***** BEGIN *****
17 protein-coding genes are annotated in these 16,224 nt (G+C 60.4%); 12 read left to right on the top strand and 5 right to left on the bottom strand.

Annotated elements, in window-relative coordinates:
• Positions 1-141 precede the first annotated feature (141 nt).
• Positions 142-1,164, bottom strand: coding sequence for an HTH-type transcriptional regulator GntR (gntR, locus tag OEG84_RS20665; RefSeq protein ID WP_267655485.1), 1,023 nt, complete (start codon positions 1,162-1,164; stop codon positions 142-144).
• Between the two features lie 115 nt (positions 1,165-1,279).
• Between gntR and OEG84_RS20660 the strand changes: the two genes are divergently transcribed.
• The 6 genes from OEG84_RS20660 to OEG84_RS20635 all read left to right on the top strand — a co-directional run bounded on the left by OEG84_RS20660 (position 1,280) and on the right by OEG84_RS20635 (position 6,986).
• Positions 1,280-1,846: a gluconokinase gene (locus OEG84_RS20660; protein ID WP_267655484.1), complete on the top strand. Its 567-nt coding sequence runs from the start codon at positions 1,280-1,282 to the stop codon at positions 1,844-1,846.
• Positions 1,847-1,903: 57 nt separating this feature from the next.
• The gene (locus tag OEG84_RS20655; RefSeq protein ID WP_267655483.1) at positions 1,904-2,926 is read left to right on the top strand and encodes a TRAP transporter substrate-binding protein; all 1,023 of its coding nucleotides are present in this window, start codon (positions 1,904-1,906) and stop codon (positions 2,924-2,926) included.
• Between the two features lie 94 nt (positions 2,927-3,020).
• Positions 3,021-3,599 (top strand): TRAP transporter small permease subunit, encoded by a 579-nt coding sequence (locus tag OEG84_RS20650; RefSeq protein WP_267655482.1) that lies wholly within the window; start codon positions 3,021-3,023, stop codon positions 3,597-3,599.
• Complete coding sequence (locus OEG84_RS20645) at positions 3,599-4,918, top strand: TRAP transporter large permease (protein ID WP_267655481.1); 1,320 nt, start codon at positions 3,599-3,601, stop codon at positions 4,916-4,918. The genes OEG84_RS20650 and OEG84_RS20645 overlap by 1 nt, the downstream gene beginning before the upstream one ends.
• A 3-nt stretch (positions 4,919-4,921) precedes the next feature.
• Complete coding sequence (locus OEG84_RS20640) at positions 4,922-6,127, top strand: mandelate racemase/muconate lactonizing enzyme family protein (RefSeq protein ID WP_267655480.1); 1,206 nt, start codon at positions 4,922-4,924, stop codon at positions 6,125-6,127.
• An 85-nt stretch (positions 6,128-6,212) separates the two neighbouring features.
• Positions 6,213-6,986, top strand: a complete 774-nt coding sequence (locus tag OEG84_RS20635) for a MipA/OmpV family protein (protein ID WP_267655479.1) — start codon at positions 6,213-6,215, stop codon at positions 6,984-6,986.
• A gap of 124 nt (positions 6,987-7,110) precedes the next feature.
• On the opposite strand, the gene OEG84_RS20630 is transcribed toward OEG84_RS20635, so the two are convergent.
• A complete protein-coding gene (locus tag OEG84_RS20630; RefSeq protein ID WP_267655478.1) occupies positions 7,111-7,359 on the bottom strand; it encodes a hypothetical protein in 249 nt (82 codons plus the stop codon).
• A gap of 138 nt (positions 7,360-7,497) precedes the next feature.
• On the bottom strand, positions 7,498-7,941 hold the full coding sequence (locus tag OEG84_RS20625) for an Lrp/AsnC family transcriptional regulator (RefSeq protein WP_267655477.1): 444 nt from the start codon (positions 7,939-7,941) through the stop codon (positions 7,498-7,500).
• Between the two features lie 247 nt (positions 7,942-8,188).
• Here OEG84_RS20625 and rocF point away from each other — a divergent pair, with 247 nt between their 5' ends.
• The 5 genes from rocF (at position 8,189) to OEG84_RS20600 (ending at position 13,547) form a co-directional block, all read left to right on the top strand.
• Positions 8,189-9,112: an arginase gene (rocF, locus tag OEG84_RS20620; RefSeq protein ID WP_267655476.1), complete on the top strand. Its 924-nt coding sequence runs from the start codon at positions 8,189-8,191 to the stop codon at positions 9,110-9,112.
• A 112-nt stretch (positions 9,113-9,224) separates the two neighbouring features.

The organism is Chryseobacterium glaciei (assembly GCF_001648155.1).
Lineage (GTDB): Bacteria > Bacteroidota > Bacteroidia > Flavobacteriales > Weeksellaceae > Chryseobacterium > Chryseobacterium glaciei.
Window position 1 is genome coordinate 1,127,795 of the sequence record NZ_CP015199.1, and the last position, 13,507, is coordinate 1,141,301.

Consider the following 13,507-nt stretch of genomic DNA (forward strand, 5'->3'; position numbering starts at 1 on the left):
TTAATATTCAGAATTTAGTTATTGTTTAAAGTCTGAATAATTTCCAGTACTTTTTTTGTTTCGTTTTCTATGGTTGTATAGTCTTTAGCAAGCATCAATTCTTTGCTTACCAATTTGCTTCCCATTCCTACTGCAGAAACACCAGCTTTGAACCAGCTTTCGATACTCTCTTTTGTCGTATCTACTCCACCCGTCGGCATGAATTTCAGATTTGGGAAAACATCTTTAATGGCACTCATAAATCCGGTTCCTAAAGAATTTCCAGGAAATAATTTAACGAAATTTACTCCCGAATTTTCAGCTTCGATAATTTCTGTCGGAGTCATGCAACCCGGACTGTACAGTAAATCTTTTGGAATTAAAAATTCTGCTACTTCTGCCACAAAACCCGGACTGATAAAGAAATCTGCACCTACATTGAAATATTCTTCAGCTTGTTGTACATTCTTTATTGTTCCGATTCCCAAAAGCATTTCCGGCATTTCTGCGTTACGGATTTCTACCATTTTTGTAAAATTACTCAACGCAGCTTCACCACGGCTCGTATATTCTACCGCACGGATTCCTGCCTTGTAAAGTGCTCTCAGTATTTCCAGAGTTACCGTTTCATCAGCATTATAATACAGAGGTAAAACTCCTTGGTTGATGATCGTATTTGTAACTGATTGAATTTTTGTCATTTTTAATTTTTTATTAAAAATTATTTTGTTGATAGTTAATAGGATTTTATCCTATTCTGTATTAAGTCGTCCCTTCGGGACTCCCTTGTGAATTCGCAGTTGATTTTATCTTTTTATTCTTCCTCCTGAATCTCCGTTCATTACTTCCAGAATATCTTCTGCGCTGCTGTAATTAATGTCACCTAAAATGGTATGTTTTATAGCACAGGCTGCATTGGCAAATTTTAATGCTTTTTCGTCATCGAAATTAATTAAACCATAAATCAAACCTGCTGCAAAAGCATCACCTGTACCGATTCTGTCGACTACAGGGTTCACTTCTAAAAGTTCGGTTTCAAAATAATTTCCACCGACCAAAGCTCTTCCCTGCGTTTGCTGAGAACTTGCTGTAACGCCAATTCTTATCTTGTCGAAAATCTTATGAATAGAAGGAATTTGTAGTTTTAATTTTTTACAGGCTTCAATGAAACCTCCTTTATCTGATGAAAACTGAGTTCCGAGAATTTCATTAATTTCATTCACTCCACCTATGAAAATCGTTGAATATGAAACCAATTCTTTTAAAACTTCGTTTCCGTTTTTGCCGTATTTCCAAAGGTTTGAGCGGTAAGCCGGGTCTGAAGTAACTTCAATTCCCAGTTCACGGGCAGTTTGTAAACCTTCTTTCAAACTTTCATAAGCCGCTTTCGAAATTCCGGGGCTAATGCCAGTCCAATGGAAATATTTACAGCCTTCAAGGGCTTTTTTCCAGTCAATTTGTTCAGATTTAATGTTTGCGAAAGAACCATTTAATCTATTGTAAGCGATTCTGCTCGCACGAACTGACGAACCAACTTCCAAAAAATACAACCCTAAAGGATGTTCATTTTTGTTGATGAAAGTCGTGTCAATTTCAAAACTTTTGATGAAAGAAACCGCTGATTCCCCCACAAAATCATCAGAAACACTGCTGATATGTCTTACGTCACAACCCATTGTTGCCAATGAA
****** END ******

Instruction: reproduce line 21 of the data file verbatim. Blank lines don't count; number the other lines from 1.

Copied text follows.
• A gap of 138 nt (positions 7,360-7,497) precedes the next feature.